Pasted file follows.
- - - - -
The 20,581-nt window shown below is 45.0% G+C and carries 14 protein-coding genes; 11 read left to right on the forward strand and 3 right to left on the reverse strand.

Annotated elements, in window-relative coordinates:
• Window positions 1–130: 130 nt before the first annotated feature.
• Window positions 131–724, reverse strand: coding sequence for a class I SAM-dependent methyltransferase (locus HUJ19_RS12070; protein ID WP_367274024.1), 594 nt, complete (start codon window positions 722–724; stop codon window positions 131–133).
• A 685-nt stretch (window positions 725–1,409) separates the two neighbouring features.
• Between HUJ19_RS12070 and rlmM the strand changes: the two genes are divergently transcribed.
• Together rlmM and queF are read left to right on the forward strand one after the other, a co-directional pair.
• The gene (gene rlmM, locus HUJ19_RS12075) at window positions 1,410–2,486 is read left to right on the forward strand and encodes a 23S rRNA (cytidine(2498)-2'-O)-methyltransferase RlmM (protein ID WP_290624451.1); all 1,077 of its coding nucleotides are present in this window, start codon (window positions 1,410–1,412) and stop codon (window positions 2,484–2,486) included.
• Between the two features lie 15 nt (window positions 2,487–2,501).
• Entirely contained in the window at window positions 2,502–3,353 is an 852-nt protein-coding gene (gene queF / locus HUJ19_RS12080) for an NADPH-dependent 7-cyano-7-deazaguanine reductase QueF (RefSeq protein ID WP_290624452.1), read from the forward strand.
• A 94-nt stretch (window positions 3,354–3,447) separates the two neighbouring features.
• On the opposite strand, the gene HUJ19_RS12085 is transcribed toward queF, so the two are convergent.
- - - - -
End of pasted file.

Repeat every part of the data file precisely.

The 20,581-nt window shown below is 45.0% G+C and carries 14 protein-coding genes; 11 read left to right on the forward strand and 3 right to left on the reverse strand.

Annotated elements, in window-relative coordinates:
• Window positions 1–130: 130 nt before the first annotated feature.
• Window positions 131–724, reverse strand: coding sequence for a class I SAM-dependent methyltransferase (locus HUJ19_RS12070; protein ID WP_367274024.1), 594 nt, complete (start codon window positions 722–724; stop codon window positions 131–133).
• A 685-nt stretch (window positions 725–1,409) separates the two neighbouring features.
• Between HUJ19_RS12070 and rlmM the strand changes: the two genes are divergently transcribed.
• Together rlmM and queF are read left to right on the forward strand one after the other, a co-directional pair.
• The gene (gene rlmM, locus HUJ19_RS12075) at window positions 1,410–2,486 is read left to right on the forward strand and encodes a 23S rRNA (cytidine(2498)-2'-O)-methyltransferase RlmM (protein ID WP_290624451.1); all 1,077 of its coding nucleotides are present in this window, start codon (window positions 1,410–1,412) and stop codon (window positions 2,484–2,486) included.
• Between the two features lie 15 nt (window positions 2,487–2,501).
• Entirely contained in the window at window positions 2,502–3,353 is an 852-nt protein-coding gene (gene queF / locus HUJ19_RS12080) for an NADPH-dependent 7-cyano-7-deazaguanine reductase QueF (RefSeq protein ID WP_290624452.1), read from the forward strand.
• A 94-nt stretch (window positions 3,354–3,447) separates the two neighbouring features.
• On the opposite strand, the gene HUJ19_RS12085 is transcribed toward queF, so the two are convergent.